65. The Sacrificial Structure of the Post
    (pp. 193-196)

    The hero must pass through trials. The same may be said of the letter, and of friendship. Renunciation, purification, and asceticism are vectors of sacrifice and participate in what Derrida callsthe immanent pleasure of virtue(1997b, 23). The postmaster manifested the virtues, the abstemiousness, of a reconstituted British aristocrat. The postrider swore off alcohol and other inebriates. And while promoting involvements that capacitate individuals or urge a constitutive responsibility for others, both posthumanism and deconstruction swear off the intoxicated blurring of self and other. If e-mail tends toward the nonheroic, does it also tend toward the renunciation of renunciation?...

  66. Fire
    (pp. 197-199)

    But what of the sacrificial or renunciative structure of e-mail? Is there one? Here I limit myself to the most problematic letter for posthumanism: the letter that has been, until recently, associated with the self, the regulation of the self, the performance of self, with humanistic pursuits, and the letter whose disposition as the constructor of the one-on-one relationship renders it more susceptible to the retention of “older” forms of address and urges toward authentic communication. I am speaking of the friendship letter, the love letter, the letter that has, in its various ways, been subject to burning, the threat...

  67. Water
    (pp. 200-201)

    The insusceptibility of e-mail to the tropic regime of burning signals an incipient moral contamination, an anti-asceticism, and a range of disciplinary dissolves operating under the sign ofwater. The substrate of e-mail, while literally telephone wires, routers, and computers, is affectively and rhetorically a liquid contiguous with the space of the mind. Indeed, metaphorics of the oceanic, of unbounded liquid space construct the space of e-mail creation and transmissionasmind and thus imbue the space of e-mail with Platonic metaphysics. The association of the field of electronic communication with water is well established. Marcos Novak has famously deemed...

  68. Flesh
    (pp. 202-203)

    At the same time, the absence of paper and its hand-to-hand transit undermines two sources of authority: the authority of the “original” and, more pressingly, the authority of the warranting body that survives in the letter, in its having been touched, and perhaps kissed, by its author and signed by hand. This latter situation only underscores the disposition of all writing, which must, to function, travel and thus slip from the authoritative grasp of its author who is also its first reader. What interests me is how the literal absence of a warranting touch, an absence that intensifies the disposition...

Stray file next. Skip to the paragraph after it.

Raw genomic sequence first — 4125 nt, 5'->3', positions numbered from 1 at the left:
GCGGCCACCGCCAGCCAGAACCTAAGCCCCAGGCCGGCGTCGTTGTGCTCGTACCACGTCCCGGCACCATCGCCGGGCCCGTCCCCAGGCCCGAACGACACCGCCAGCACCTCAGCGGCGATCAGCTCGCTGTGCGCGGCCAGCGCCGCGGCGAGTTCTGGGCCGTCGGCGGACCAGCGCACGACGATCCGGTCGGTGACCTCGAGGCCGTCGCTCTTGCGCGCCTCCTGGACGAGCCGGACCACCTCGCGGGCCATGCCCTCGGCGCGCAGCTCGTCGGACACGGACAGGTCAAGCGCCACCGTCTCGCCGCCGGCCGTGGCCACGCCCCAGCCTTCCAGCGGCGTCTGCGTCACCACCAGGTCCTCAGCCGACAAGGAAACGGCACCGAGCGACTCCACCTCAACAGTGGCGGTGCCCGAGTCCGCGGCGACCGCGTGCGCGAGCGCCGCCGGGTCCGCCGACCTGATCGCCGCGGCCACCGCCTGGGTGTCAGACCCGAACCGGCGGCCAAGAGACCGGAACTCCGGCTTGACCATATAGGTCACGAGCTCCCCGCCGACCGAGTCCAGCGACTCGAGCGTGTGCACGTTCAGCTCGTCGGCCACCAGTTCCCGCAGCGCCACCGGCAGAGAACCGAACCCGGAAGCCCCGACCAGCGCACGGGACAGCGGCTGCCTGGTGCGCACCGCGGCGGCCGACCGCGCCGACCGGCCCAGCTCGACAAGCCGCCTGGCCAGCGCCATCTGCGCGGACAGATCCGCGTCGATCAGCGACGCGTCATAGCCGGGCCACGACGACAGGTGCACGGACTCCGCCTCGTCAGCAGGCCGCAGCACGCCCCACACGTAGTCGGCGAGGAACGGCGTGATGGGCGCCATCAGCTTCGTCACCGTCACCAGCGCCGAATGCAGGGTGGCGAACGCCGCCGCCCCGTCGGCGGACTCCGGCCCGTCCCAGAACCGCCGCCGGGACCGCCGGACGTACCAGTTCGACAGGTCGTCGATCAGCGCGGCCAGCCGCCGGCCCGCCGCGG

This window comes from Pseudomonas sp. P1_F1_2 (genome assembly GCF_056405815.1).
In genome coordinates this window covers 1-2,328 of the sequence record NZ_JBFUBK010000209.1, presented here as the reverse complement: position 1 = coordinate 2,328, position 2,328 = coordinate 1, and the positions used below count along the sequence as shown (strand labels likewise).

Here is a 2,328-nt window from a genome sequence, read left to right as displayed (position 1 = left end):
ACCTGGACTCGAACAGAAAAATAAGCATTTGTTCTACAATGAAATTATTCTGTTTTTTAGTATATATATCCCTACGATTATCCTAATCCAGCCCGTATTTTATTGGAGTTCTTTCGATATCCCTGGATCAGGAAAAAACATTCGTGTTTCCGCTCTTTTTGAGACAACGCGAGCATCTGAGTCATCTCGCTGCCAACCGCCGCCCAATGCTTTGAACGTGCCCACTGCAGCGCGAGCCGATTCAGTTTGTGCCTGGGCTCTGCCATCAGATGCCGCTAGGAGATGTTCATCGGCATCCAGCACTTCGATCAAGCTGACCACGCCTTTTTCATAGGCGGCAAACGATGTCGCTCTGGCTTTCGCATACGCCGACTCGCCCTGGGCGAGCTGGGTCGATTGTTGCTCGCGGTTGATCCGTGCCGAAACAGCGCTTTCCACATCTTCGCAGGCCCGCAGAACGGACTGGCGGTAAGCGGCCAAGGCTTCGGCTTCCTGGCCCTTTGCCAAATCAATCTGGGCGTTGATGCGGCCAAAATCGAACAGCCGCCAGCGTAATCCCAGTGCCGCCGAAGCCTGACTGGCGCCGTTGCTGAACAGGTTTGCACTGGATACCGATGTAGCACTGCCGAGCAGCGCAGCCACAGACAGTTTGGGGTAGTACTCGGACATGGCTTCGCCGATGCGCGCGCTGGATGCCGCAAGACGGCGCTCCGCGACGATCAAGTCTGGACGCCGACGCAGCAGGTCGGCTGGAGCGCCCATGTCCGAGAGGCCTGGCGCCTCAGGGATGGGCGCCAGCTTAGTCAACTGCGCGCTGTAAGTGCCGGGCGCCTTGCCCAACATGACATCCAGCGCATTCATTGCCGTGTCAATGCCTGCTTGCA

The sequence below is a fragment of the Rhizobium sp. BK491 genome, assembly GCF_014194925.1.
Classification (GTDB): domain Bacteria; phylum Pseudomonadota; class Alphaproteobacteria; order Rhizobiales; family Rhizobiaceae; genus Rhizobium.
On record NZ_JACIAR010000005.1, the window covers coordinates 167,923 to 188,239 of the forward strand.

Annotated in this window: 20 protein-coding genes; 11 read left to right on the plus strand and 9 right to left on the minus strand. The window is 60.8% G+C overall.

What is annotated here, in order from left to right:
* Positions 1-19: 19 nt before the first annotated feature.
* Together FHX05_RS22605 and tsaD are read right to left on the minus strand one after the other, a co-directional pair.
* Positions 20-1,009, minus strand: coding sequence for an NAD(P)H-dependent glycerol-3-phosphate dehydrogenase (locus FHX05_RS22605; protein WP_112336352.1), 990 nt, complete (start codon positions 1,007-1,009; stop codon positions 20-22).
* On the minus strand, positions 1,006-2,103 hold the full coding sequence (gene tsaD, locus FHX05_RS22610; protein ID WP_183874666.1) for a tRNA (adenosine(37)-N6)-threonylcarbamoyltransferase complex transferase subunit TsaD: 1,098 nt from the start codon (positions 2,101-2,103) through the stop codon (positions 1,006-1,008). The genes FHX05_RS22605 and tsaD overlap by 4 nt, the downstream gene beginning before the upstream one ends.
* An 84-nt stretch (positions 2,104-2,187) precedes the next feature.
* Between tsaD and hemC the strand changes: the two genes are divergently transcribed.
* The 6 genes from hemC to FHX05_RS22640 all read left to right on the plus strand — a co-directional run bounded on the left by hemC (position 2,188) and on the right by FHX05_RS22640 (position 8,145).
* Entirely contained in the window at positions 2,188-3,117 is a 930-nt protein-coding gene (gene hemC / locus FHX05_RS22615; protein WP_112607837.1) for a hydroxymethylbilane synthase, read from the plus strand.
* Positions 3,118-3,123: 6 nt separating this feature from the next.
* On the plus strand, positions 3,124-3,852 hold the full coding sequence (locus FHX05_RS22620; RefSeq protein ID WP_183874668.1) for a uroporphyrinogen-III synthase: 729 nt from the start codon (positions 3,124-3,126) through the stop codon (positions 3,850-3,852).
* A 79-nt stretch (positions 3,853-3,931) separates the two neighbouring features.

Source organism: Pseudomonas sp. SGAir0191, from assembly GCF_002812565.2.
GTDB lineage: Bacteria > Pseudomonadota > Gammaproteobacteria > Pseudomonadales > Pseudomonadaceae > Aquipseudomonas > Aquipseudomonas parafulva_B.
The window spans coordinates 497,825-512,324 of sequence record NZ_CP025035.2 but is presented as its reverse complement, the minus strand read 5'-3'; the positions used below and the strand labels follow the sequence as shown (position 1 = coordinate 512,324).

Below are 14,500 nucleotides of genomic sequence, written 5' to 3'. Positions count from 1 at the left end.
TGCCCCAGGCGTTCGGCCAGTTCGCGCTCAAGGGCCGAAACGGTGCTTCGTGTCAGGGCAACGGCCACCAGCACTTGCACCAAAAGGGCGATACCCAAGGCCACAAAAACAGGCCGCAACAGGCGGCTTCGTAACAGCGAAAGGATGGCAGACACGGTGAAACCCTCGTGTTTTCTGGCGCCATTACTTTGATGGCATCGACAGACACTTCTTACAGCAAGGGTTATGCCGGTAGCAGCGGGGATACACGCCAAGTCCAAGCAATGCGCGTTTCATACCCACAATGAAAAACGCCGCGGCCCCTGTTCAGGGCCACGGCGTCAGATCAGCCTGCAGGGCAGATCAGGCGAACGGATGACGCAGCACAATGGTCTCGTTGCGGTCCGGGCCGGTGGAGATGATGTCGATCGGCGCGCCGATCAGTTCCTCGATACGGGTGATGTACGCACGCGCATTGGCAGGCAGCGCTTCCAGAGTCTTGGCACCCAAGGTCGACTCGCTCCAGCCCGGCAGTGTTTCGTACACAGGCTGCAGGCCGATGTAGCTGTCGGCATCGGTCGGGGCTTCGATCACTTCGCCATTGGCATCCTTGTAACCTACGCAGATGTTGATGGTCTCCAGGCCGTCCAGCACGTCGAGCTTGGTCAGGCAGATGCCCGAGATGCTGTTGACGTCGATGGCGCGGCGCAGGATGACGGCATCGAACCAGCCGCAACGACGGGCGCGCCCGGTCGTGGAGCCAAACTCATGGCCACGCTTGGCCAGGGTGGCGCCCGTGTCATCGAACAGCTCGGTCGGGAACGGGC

69. Who?
    (pp. 204-205)

    But whose words are these? And who sent them? To practice writing with strangers makes these questions quiver even more violently and challenges even more thoroughly regimes of the proper name and address. The suspension of self and other, the heightening of the question “Who?” is facilitated by the confluence of the preconditioned and the recontextualized that structures e-mail correspondences. The rhetoric of transformative power, instantaneity, and mind-to-mind that informs discourses of virtuality encourages urges of the sovereign self, urges such as projection and assimilationat the same time thatthe absence of face-to-face cues and the frequent situation of...

  70. E-Mail Mudrā
    (pp. 206-209)

    I am proposing, then, as a gesture that would invite a posthuman ethics to come, a commitment to an every day practice of writing in relationship via e-mail, and particularly, a commitment to fostering e-mail relations with those we have never met. This is, of course, a practice of hospitality to strangers within a stylized and ritualized regime of both shared work and pleasure. This, I would argue, is the paradigmatic form of devotion: I “gaze up” without knowing in advance at whom I am gazing. Through a daily practice, a ritual regime, I establish an estranged, yet still porous...

  71. Chance
    (pp. 210-214)

    InArchive Fever, Derrida argues that the archive must destroy in order to produce itself. The archive cannot contain everything: it must select and the principles of selection constitutepatriarchicfunctions of hierarchy, titling, consignation, burning, and suppression. Derrida also notes the archaeological urge of the archive, the urge to find the most original, singular, and irreplaceable. He goes on to describe amal d’archive . . . a sickness. . . . It is to burn with a passion. It is never to rest, interminably, from searching for the archive right where it slips away. It is to run...

  72. Postscript
    (pp. 215-218)

    Lockup: Inside Colorado State Penis an investigative report about conditions at one of the United States’ super maximum security prisons. The camera opens onto a series of uniformly white interiors beginning with an antiseptic 7 × 9 foot cell and moving outward to a cell block where glossy white walls, ceilings, fixtures, moldings, and floor tiles give the impression of a blindingly lit operating theater for alien abductees. Inmates of the prison are locked down, alone in their cells, twenty-three hours a day, seven days a week. For one hour a day, they leave their cells in shackles in...

  73. Works Cited
    (pp. 219-227)
  74. Back Matter
    (pp. 228-228)